How to Rock your About Page
The about page is one of those that too often feels like an after thought on doula websites, much like the resources page. (See my guide to your resources page here!). The standard format seems to be a quick introductory paragraph, a list of trainings & credentials, and perhaps a photo or two. While the about page is meant to fill them in on who you are, there is so much potential here. Why not use this page to build connection by providing a sense of the heart of your practice?
Perhaps one of the reasons so many about pages end up being rather boring and functional is that sharing your story can feel very vulnerable. I see many website design clients get stuck on the about page. Many feel unsure of how to best voice their experience and what makes them unique. Download your About Page Checklist on my Website Doula Resource Hub
Here are six tips to help you make the most of the about page on your doula website:
This is not a resume. Nor is it a job application. This is the beginning of a relationship with a family inviting you into the birth of their child.
The about page can serve as a meet and greet, welcoming visitors into your site and enticing them to learn more about what you do.
Site visitors go to your about page because they want to know who you are. Beyond bullet lists of your trainings and certifications, provide readers with a better sense of your personality and style. You should absolutely convey your professional capacity, but that doesn’t mean your page can’t ALSO be filled with warmth and personality.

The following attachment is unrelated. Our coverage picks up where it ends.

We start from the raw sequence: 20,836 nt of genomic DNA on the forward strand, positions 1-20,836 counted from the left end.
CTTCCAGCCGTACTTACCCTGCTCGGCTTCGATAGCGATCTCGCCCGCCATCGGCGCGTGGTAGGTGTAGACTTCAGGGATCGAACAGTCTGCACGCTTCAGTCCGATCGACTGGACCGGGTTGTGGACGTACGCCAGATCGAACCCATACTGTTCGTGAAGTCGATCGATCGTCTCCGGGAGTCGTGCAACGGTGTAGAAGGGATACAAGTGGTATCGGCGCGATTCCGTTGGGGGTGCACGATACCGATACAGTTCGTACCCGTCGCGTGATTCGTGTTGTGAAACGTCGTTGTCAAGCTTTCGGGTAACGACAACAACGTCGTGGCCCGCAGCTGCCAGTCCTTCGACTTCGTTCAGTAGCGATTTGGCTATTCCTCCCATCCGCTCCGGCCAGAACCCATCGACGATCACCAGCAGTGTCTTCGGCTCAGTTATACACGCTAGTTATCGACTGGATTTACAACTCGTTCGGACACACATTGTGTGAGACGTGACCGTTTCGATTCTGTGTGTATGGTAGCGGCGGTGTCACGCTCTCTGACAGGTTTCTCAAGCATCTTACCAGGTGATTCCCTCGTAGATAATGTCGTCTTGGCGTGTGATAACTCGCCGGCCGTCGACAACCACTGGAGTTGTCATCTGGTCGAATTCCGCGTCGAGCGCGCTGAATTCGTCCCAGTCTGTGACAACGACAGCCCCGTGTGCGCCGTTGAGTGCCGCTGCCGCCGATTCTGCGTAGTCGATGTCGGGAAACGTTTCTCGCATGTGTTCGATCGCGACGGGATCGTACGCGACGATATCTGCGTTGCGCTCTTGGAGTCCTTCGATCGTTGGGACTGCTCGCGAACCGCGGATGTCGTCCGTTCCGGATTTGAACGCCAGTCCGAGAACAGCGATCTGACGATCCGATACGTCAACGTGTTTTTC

Define your experience.
If you are a seasoned doula, be sure to specify how many years you have been practicing, and perhaps even the number of families served. New to practice? That’s just fine! Speak to your skills and training without detailing your level of experience. Your experience level can be shared in person if they ask. If you have other training such as nursing, nutrition, massage or photography make sure you include these as well. Even if these are not an active part of your practice, they still influence your skill set and approach to their care.
The about page introduces site visitors to your training, philosophy, experience, and values. You do NOT, however, want it to feel like a resume or endless lists of workshops and certifications. Offer a balance between your qualifications, and sharing how it actually FEELS to work with you.
Remember that this is the beginning of a relationship, not a job interview!
Share your story.
How did you come into this work? What do you love about your work? How do you balance this work with the rest of your life? The fact is, doula care isn’t exactly a standard profession such as accounting or retail. This is a calling, and site visitors would love to know how you came to embrace this as your life’s work.
Take care, however, if you want to share some of your birth story on this page. My feeling is that your personal birth story and photos are not appropriate to be shared in detail on your professional website. You can, however, speak to the lessons you learned from your birth experience(s). Your goal is to make space for THEIR STORY and how you can best support them.